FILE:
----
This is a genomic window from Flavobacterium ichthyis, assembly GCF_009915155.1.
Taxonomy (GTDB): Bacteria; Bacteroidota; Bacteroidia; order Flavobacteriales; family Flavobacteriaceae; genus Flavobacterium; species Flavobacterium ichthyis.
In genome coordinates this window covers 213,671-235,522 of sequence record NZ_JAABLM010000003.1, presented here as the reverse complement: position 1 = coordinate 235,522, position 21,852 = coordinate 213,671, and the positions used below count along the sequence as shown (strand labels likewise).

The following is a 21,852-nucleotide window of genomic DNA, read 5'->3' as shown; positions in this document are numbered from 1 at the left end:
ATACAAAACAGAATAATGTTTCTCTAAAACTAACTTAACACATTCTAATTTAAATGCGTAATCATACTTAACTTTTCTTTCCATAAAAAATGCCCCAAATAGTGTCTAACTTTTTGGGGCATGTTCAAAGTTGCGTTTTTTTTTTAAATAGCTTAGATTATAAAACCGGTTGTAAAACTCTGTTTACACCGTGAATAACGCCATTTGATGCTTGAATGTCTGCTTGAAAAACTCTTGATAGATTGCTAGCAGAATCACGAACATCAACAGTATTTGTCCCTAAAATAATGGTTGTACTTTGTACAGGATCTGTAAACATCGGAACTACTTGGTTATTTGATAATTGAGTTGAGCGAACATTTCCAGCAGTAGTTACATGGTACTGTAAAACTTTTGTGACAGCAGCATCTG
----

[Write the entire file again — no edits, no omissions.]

This is a genomic window from Flavobacterium ichthyis, assembly GCF_009915155.1.
Taxonomy (GTDB): Bacteria; Bacteroidota; Bacteroidia; order Flavobacteriales; family Flavobacteriaceae; genus Flavobacterium; species Flavobacterium ichthyis.
In genome coordinates this window covers 213,671-235,522 of sequence record NZ_JAABLM010000003.1, presented here as the reverse complement: position 1 = coordinate 235,522, position 21,852 = coordinate 213,671, and the positions used below count along the sequence as shown (strand labels likewise).

The following is a 21,852-nucleotide window of genomic DNA, read 5'->3' as shown; positions in this document are numbered from 1 at the left end:
ATACAAAACAGAATAATGTTTCTCTAAAACTAACTTAACACATTCTAATTTAAATGCGTAATCATACTTAACTTTTCTTTCCATAAAAAATGCCCCAAATAGTGTCTAACTTTTTGGGGCATGTTCAAAGTTGCGTTTTTTTTTTAAATAGCTTAGATTATAAAACCGGTTGTAAAACTCTGTTTACACCGTGAATAACGCCATTTGATGCTTGAATGTCTGCTTGAAAAACTCTTGATAGATTGCTAGCAGAATCACGAACATCAACAGTATTTGTCCCTAAAATAATGGTTGTACTTTGTACAGGATCTGTAAACATCGGAACTACTTGGTTATTTGATAATTGAGTTGAGCGAACATTTCCAGCAGTAGTTACATGGTACTGTAAAACTTTTGTGACAGCAGCATCTG